Market has itself proved that number of Merchant Bankers are high in Nepal. Growing number of Merchant Bankers and decreasing business opportunities has resulted in stiff competition which has made the situation worse. Further more acute shortage of qualified/experienced manpower, inability to attract new talent within the sector, and low clarity in prevailing rules/regulations from Regulators' has been slowly signifying the gloomy future. Henceforth, at current situation we are trying to remain afloat with the help of our strong setup, qualified/experienced work pool, and the business size. We have been focusing on more quality service with customer focus integrating new product introduction/innovations.
Out of 13.22 lakh demat accounts, what is NIBL Ace’s market share? How have you managed to stay at the top? What are your core strengths?
As of now we have crossed 1.6 Lakhs DeMat Accounts and we have been able to maintain almost 12 to 12.5 percent market share. For this, I would say that it’s the quality of service we provide, our extensive coverage including NIBL’s branches and our dedicated branches, response to customers, and innovation along with DP services such as SMS service etc. which has helped us to remain as the first choice amongst customers. Also, we have dedicated DP department with almost 15 manpower, dedicated DP service areas, and own dedicated 7 locations including Head Office at Lazimpat focusing on the DP services.
As per the new directives, the dividends are now distributed directly to bank accounts of respective demat accounts. However there are still a lot of investors who haven’t dematerialized their shares, and even among the ones who have, they haven’t updated the bank accounts. In such case what would be the right course of action?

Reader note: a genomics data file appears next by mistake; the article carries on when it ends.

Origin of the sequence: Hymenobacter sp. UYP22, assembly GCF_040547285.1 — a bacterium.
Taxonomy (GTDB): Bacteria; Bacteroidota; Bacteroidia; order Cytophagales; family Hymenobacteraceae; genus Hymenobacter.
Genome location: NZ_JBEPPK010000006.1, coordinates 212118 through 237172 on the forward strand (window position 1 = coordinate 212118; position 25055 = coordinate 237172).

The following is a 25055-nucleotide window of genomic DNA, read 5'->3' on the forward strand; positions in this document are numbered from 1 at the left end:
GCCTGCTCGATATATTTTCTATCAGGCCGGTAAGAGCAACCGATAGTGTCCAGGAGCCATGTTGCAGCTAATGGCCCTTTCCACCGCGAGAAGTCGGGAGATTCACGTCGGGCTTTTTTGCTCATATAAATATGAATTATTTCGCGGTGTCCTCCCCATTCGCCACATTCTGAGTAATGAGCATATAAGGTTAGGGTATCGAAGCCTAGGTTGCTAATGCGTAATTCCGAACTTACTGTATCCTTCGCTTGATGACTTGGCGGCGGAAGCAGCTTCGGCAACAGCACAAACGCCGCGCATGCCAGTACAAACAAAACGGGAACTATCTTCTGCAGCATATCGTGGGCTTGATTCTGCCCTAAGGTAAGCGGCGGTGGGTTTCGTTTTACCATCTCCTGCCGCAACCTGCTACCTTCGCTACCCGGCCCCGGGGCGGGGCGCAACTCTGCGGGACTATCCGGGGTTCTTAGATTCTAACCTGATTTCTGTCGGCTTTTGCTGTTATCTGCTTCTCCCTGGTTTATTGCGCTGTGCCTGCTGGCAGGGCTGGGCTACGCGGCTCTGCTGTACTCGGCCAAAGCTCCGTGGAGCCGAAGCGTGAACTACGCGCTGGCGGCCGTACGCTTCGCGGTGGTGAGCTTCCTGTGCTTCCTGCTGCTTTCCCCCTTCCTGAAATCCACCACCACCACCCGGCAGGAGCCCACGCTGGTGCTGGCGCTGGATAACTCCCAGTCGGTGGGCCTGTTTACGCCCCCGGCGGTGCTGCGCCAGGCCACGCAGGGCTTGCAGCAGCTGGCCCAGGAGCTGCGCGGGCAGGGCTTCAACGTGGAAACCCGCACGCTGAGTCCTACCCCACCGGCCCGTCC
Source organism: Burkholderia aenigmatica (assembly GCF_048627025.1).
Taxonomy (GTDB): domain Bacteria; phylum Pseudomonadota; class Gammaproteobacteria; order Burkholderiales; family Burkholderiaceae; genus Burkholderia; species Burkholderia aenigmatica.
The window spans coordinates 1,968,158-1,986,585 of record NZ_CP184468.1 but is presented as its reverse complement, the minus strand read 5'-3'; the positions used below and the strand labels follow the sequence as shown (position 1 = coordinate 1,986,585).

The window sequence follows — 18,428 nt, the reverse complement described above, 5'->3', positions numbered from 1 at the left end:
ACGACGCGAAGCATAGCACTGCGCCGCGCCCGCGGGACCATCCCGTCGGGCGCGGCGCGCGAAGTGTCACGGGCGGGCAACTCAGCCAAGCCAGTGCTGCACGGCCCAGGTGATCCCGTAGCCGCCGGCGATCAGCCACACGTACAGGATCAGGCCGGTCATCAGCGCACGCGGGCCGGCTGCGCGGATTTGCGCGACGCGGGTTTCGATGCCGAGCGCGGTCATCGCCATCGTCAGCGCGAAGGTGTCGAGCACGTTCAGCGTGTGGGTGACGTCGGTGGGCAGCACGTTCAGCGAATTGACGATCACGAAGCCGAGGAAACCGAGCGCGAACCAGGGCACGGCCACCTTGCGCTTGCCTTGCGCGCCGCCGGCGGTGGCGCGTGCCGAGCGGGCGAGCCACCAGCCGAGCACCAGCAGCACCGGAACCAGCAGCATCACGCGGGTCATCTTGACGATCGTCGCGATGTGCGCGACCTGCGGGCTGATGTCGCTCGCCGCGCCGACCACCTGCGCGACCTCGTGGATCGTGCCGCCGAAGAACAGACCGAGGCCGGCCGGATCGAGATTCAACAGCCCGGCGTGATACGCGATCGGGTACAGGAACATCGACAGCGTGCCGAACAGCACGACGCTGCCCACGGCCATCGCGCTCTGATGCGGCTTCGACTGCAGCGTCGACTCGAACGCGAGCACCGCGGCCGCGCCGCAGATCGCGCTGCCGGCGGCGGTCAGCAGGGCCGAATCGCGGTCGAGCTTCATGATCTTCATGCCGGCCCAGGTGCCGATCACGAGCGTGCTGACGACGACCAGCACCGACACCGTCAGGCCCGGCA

First of all, one should DeMat their shares properly without fail and should update Bank Account in their DeMat Account. After they update their Bank Accounts in DeMat Account they should track whether their Cash Dividend has been credited to their Bank Accounts or not. Some companies might have printed Dividend Warrant after specified period and for older FYs Warrant might have got printed; in such case you should contact to RTS or the Company for such warrants.
Is there any prospects for NIBL Ace to issue IPO?
As of now, we are not discussing about it; but in future if regulatory requirements require so or if our peers opted for the same, we may also think about it.
How is your perception towards SEBON’s regulation? Is it supporting your sustainability or creating hindrance?
SEBON has been very active in recent years and has come up with lots of policy measures for the development of the Capital Market. Though what we feel from the Merchant Bankers' and Fund Managers' perspective is that policies of SEBON comes up without much interaction among stakeholders resulting in less clarity and confusion on operations side. I am quite hopeful that SEBON takes extra step on clarifying such policies with adequate engagement with stakeholders for the further development of the market.
What is your view on present market condition? Isn’t it right time for new investors to enter in the market?
Market has been witnessing the long bearish trend after it reached its highest mark some couple of years ago. We have seen almost 38% correction from the highest point and has struggled to increase after long time sideways. However, significant upward movement has not been evident in the market to start the bullish trend due to poor investors' sentiment along with dilemma over liquidity/interest rate ease and government policies towards the capital market. Though, looking after the fundamentals of the selected companies and overall valuation of the market after long correction; one can enter the market in gradual manner betting on fundamentally sound companies.